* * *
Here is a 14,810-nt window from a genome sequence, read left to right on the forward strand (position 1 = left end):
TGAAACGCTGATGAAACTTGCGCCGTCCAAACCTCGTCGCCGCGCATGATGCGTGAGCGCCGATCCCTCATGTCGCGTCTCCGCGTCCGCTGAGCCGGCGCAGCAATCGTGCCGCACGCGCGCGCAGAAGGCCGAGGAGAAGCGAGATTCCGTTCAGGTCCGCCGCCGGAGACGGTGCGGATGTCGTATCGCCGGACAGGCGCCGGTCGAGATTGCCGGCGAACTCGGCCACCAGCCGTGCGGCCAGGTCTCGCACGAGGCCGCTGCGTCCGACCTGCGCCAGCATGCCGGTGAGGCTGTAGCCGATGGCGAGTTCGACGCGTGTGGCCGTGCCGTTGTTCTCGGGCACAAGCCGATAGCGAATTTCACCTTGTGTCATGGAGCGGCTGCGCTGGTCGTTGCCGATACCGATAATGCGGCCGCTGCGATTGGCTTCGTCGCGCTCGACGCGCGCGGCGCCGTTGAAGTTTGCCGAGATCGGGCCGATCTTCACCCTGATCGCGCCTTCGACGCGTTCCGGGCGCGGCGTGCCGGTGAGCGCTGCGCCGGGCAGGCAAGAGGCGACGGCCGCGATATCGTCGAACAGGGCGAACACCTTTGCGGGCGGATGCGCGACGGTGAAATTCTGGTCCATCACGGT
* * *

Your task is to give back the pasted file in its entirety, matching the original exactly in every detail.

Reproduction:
Here is a 14,810-nt window from a genome sequence, read left to right on the forward strand (position 1 = left end):
TGAAACGCTGATGAAACTTGCGCCGTCCAAACCTCGTCGCCGCGCATGATGCGTGAGCGCCGATCCCTCATGTCGCGTCTCCGCGTCCGCTGAGCCGGCGCAGCAATCGTGCCGCACGCGCGCGCAGAAGGCCGAGGAGAAGCGAGATTCCGTTCAGGTCCGCCGCCGGAGACGGTGCGGATGTCGTATCGCCGGACAGGCGCCGGTCGAGATTGCCGGCGAACTCGGCCACCAGCCGTGCGGCCAGGTCTCGCACGAGGCCGCTGCGTCCGACCTGCGCCAGCATGCCGGTGAGGCTGTAGCCGATGGCGAGTTCGACGCGTGTGGCCGTGCCGTTGTTCTCGGGCACAAGCCGATAGCGAATTTCACCTTGTGTCATGGAGCGGCTGCGCTGGTCGTTGCCGATACCGATAATGCGGCCGCTGCGATTGGCTTCGTCGCGCTCGACGCGCGCGGCGCCGTTGAAGTTTGCCGAGATCGGGCCGATCTTCACCCTGATCGCGCCTTCGACGCGTTCCGGGCGCGGCGTGCCGGTGAGCGCTGCGCCGGGCAGGCAAGAGGCGACGGCCGCGATATCGTCGAACAGGGCGAACACCTTTGCGGGCGGATGCGCGACGGTGAAATTCTGGTCCATCACGGT